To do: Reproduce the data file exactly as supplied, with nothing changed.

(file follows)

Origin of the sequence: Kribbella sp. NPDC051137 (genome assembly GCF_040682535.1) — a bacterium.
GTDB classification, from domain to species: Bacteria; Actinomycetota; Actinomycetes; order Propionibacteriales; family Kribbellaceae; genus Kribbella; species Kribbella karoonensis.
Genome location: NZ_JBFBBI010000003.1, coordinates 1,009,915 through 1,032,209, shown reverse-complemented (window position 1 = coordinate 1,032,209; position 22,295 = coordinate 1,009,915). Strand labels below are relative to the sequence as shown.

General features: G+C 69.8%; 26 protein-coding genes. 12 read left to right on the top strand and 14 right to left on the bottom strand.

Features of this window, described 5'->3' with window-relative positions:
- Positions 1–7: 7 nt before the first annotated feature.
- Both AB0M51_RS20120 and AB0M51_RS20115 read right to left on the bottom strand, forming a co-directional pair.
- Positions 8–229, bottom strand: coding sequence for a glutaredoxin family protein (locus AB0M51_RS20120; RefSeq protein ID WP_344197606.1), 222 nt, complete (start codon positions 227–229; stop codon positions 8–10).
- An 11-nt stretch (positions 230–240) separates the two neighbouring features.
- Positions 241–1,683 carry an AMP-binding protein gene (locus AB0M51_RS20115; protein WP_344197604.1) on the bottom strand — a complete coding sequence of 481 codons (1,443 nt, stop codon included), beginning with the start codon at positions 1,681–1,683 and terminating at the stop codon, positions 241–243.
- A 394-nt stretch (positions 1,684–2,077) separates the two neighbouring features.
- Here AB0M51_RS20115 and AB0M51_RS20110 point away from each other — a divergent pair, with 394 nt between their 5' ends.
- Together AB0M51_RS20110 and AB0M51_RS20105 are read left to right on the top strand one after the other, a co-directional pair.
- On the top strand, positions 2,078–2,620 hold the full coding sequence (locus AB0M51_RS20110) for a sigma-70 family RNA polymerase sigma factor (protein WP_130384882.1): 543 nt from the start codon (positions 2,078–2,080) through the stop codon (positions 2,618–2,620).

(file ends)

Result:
Origin of the sequence: Kribbella sp. NPDC051137 (genome assembly GCF_040682535.1) — a bacterium.
GTDB classification, from domain to species: Bacteria; Actinomycetota; Actinomycetes; order Propionibacteriales; family Kribbellaceae; genus Kribbella; species Kribbella karoonensis.
Genome location: NZ_JBFBBI010000003.1, coordinates 1,009,915 through 1,032,209, shown reverse-complemented (window position 1 = coordinate 1,032,209; position 22,295 = coordinate 1,009,915). Strand labels below are relative to the sequence as shown.

General features: G+C 69.8%; 26 protein-coding genes. 12 read left to right on the top strand and 14 right to left on the bottom strand.

Features of this window, described 5'->3' with window-relative positions:
- Positions 1–7: 7 nt before the first annotated feature.
- Both AB0M51_RS20120 and AB0M51_RS20115 read right to left on the bottom strand, forming a co-directional pair.
- Positions 8–229, bottom strand: coding sequence for a glutaredoxin family protein (locus AB0M51_RS20120; RefSeq protein ID WP_344197606.1), 222 nt, complete (start codon positions 227–229; stop codon positions 8–10).
- An 11-nt stretch (positions 230–240) separates the two neighbouring features.
- Positions 241–1,683 carry an AMP-binding protein gene (locus AB0M51_RS20115; protein WP_344197604.1) on the bottom strand — a complete coding sequence of 481 codons (1,443 nt, stop codon included), beginning with the start codon at positions 1,681–1,683 and terminating at the stop codon, positions 241–243.
- A 394-nt stretch (positions 1,684–2,077) separates the two neighbouring features.
- Here AB0M51_RS20115 and AB0M51_RS20110 point away from each other — a divergent pair, with 394 nt between their 5' ends.
- Together AB0M51_RS20110 and AB0M51_RS20105 are read left to right on the top strand one after the other, a co-directional pair.
- On the top strand, positions 2,078–2,620 hold the full coding sequence (locus AB0M51_RS20110) for a sigma-70 family RNA polymerase sigma factor (protein WP_130384882.1): 543 nt from the start codon (positions 2,078–2,080) through the stop codon (positions 2,618–2,620).